Five seconds. That’s how long the UK’s Joint European Torus was able to sustain a fusion reaction, producing enough energy to run a typical Australian household for about three days. That’s a small fraction of the energy needed to make the fusion reaction happen, which used two 500 megawatt flywheels. That amount of power would meet the peak needs of 100,000 average Australian households. So we are still a long way from getting a net energy benefit from fusion.
On a technical front, achievements like this are incredible. Nuclear fusion is the process that powers stars like the sun, and we are working to harness this for our own use.
At very high temperatures, light atoms such as hydrogen can combine to produce another element such as helium, releasing enormous quantities of energy in the process.
In the sun, these fusion reactions take place at temperatures about 10 million degrees. We can’t do it at that temperature, because we don’t have access to the enormous gravitational pressure at the centre of the sun.
To achieve fusion on earth, we need to go hotter. Much hotter. Experiments like the one in the UK are able to superheat a body of gas called a plasma to inconceivable temperatures, reaching as high as 150 million℃. The plasma has to be confined by incredibly strong magnetic fields and heated by powerful lasers.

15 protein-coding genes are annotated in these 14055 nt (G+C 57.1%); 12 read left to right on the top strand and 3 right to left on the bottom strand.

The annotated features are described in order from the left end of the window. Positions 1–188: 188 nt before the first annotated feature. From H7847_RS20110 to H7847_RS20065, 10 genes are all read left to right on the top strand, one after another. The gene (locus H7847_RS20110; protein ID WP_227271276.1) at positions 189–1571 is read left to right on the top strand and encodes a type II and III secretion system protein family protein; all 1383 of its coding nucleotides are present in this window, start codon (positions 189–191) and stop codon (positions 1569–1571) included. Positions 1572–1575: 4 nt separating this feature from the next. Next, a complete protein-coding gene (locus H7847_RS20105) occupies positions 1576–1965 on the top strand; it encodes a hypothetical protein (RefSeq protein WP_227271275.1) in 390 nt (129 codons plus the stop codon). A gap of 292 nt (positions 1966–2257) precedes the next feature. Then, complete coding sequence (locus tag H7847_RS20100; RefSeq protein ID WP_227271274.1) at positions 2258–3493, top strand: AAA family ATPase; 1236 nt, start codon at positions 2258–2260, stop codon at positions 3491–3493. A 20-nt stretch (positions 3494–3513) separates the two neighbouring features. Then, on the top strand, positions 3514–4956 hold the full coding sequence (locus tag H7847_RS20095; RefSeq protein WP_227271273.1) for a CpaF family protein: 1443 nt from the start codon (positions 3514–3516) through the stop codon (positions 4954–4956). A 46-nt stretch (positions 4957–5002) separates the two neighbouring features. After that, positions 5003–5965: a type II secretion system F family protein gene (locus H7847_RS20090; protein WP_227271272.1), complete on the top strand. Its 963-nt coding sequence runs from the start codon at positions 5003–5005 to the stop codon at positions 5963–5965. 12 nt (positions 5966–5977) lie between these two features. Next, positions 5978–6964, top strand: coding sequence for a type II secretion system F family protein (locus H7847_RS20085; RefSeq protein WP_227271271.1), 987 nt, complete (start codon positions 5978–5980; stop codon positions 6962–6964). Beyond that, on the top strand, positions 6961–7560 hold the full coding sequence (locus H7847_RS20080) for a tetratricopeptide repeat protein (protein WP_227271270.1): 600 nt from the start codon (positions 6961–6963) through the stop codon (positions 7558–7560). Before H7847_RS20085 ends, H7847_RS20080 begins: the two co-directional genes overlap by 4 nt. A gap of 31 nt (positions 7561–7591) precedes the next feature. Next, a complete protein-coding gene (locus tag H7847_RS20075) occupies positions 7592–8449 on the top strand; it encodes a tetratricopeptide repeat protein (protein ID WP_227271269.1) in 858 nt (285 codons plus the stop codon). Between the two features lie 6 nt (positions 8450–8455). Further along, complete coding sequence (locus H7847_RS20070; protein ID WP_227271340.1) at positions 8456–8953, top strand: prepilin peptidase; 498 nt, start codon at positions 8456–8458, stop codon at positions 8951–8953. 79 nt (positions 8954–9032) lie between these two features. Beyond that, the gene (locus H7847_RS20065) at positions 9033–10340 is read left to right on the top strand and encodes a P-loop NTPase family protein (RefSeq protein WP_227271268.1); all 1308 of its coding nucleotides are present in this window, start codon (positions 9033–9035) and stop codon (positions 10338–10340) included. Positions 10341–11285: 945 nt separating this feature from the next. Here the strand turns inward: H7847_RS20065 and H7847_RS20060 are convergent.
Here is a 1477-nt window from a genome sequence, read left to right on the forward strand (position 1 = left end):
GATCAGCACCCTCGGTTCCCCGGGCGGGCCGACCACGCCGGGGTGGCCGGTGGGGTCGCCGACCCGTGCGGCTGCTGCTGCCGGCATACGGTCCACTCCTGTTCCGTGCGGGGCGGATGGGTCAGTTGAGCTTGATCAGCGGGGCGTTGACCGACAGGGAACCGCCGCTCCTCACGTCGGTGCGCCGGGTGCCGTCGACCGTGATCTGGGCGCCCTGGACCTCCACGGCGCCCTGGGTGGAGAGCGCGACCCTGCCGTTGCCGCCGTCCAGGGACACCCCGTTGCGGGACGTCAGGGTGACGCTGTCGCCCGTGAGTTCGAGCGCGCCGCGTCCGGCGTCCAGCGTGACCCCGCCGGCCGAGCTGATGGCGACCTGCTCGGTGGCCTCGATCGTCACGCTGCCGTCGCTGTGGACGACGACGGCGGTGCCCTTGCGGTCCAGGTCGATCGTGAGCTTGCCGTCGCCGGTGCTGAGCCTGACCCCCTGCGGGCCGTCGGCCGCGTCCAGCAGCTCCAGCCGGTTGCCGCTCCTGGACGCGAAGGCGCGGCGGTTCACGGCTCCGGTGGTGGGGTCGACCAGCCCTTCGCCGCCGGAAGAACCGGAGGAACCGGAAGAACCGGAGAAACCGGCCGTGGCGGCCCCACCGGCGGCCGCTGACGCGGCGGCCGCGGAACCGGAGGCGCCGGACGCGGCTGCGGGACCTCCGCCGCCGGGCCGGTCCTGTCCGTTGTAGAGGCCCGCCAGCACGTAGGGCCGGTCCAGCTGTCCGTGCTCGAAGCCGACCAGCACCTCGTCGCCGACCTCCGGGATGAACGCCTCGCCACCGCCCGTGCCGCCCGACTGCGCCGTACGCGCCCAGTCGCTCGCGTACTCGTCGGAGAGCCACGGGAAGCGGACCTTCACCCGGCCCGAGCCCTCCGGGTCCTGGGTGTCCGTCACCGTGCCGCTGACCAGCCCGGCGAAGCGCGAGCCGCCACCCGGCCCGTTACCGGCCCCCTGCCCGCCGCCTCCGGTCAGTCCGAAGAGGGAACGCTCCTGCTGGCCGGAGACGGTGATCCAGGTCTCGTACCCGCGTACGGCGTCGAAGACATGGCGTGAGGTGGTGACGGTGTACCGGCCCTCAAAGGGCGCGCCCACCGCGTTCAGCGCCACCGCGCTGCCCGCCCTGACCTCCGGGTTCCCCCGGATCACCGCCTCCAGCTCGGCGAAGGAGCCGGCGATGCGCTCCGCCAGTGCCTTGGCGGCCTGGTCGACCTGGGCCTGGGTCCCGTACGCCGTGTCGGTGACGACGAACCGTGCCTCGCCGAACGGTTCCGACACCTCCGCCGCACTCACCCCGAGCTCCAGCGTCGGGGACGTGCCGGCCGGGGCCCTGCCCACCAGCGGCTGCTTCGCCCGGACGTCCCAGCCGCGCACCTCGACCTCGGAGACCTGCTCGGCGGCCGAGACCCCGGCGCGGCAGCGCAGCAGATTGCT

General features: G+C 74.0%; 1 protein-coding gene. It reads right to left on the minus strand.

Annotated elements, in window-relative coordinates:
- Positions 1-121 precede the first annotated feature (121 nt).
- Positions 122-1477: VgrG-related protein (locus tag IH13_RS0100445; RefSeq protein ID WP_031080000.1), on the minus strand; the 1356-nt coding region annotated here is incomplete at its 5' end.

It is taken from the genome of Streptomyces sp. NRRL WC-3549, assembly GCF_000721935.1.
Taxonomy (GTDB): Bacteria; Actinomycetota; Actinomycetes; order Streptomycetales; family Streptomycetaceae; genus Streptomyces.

This temperature is far hotter than anywhere else in our solar system – even the centre of the sun.
While the recent progress represents a major step forward, sober reflection suggests the dream of limitless clean energy from hydrogen is still a long way off.
On the megaproject front, the next step is the International Thermonuclear Experimental Reactor (ITER) being built in southern France. Far too big for any one country, this is a joint effort by countries including USA, Russia, China, the UK and EU member countries.
The project is enormous, with a vessel ten times the size of the UK reactor and around 5,000 technical experts, scientists and engineers working on it. Famously, the project’s largest magnet is strong enough to lift an aircraft carrier.
Even this enormous project is only expected to produce slightly more power than it uses – around 500 megawatts. The first experiments are expected by 2025.
To me, this illustrates how far away commercial fusion really is.